Histologic diagnosis is based on biopsy samples and is classified using the WHO classification of tumors.1,8,11 Differential diagnosis includes other malignant lesions, desmoids, and benign lesions.8 Biopsy samples also provide information for grading.12 Two systems are used for grading STS: the French Federation of Cancer Centers (FFCC) and the National Cancer Institute (NCI). Both include 3 tumor characteristics. The NCI system includes tumor histology, location, and necrosis, and the FFCC includes tumor differentiation, mitosis count, and necrosis (TABLE 1).11 In a study comparing both systems, researchers evaluated 410 patients with STS and found that the FFCC system better predicted tumor mortality and metastasis.13



Ancillary diagnostic techniques include molecular genetic testing: immunohistochemistry, cytogenetics, and reverse transcription polymerase chain reaction (RT-PCR).8 Molecular genetic testing identifies genetic abnormalities associated with STS subtypes and may also assist with prognosis.12 For example, the fusion of the genes PAX3-FKHR or PAX7-FKHR is often expressed in alveolar rhabdomyosarcoma.14 The expression of PAX7-FKHR is associated with a 4-year overall survival (OS) rate of 75%, which is much higher than the 3% survival rate associated with the expression of PAX3-FKHR (P = .0015). Synovial sarcoma may express the fusion of SYT-SSX1 or SYT-SSX2.12 Some findings support the prognostic value of SYT-SSX fusion, while others invalidate it.15-17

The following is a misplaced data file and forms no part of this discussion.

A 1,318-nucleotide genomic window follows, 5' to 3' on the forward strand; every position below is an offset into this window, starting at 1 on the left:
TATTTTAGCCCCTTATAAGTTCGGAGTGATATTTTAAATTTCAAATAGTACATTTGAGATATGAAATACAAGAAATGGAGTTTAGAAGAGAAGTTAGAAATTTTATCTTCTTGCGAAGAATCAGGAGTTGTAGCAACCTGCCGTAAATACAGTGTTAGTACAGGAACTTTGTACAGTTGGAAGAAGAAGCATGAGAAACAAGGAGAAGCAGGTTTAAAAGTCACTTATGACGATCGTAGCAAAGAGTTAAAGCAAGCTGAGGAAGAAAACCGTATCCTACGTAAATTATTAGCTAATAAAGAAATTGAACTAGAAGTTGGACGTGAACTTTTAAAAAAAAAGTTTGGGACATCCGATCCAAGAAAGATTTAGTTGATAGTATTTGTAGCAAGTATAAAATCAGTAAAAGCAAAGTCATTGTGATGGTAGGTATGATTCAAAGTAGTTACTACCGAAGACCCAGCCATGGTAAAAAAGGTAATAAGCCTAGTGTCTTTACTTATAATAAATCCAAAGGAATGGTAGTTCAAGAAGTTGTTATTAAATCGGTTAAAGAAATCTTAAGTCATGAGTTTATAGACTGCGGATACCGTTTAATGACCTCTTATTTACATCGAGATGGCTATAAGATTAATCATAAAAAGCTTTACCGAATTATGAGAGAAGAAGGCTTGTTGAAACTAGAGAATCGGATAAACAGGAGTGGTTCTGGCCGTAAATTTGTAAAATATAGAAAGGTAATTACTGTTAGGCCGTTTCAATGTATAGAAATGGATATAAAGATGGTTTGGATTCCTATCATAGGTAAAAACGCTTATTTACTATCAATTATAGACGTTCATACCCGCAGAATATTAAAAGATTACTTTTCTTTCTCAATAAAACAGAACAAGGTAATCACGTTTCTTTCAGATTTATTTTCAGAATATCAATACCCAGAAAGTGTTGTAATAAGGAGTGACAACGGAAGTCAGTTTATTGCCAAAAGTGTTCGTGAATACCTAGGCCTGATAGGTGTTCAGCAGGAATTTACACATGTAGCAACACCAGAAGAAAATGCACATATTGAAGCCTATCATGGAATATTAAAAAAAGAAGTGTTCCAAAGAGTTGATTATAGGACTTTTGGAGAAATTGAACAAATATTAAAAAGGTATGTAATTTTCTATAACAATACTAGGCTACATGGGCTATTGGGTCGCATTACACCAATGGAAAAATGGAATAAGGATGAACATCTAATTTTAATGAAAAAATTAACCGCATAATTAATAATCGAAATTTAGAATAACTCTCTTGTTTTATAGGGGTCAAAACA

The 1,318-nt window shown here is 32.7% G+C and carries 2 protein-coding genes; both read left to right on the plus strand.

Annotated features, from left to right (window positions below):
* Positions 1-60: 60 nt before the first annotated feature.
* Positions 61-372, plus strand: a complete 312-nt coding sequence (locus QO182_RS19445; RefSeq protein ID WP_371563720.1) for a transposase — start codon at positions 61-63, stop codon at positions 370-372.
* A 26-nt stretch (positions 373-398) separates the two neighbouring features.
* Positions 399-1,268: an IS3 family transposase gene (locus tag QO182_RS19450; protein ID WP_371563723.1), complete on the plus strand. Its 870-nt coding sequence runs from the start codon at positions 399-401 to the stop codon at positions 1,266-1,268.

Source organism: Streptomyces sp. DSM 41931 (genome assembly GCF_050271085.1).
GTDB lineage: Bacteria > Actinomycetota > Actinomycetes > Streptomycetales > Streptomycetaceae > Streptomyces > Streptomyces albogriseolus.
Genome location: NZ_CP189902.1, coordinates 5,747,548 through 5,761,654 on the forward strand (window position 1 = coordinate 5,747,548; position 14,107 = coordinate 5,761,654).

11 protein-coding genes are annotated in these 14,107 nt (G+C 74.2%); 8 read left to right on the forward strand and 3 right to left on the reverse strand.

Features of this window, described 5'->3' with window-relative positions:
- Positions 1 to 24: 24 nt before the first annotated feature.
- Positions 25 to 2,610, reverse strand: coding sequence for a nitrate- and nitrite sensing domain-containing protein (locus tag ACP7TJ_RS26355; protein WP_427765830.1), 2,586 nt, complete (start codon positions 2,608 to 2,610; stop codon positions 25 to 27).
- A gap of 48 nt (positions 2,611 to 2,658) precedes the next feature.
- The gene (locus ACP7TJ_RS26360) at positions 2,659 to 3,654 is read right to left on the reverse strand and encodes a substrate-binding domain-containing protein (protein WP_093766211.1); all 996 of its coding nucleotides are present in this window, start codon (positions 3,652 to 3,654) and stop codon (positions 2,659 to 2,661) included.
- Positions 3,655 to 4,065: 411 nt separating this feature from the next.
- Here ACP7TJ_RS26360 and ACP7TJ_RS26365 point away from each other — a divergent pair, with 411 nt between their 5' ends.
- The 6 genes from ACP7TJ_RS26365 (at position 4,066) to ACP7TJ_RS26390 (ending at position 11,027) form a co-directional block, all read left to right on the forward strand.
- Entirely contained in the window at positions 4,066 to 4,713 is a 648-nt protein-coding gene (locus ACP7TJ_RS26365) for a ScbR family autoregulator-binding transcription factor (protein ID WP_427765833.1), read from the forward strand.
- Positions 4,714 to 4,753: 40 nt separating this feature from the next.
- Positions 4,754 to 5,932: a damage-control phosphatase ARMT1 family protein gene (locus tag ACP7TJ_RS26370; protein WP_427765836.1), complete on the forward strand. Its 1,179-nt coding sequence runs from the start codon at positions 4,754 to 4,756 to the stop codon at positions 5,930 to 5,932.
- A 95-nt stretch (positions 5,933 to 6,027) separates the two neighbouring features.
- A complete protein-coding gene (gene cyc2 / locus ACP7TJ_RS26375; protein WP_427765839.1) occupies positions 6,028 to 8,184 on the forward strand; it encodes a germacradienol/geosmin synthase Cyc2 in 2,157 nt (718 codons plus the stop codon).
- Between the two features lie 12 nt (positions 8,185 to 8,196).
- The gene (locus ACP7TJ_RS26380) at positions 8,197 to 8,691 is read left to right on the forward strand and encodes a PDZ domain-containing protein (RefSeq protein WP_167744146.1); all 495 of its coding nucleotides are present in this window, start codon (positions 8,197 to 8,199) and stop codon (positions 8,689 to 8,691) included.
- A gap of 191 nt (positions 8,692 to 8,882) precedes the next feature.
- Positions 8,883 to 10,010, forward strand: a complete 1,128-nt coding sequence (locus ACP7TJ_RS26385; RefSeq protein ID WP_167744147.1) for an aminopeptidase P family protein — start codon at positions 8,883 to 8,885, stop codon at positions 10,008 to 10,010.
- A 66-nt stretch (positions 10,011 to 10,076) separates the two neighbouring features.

Staging and Prognosis


Staging of STS is based on the American Joint Committee on Cancer (AJCC) classification system (TABLE 2).18 In addition to tumor grade, staging considers the depth and size of tumor, the spread to the lymph nodes, and the presence of metastases.



The average 5-year survival rate for patients with STS is approximately 65%, but this can vary with stage and histology.3 When the disease is localized, the 5-year survival rate can be >80% or <20% when the disease has metastasized (FIGURE 4). Prognosis is usually better when STS is located in the extremities compared with the retroperitoneum.19 In an epidemiologic study, Corey et al compared 5-year survival of STS subtypes and found that dermatofibrosarcoma had the highest rate of 5-year survival at 92%.20 Well-differentiated liposarcoma also had a high 5-year survival rate (84%), whereas dedifferentiated chondrosarcoma had the lowest rate of 5-year survival (19%). Alveolar rhabdomyosarcoma also had a low rate of 5-year survival (20%).

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Evolving Paradigms in Soft Tissue Sarcoma: Introduction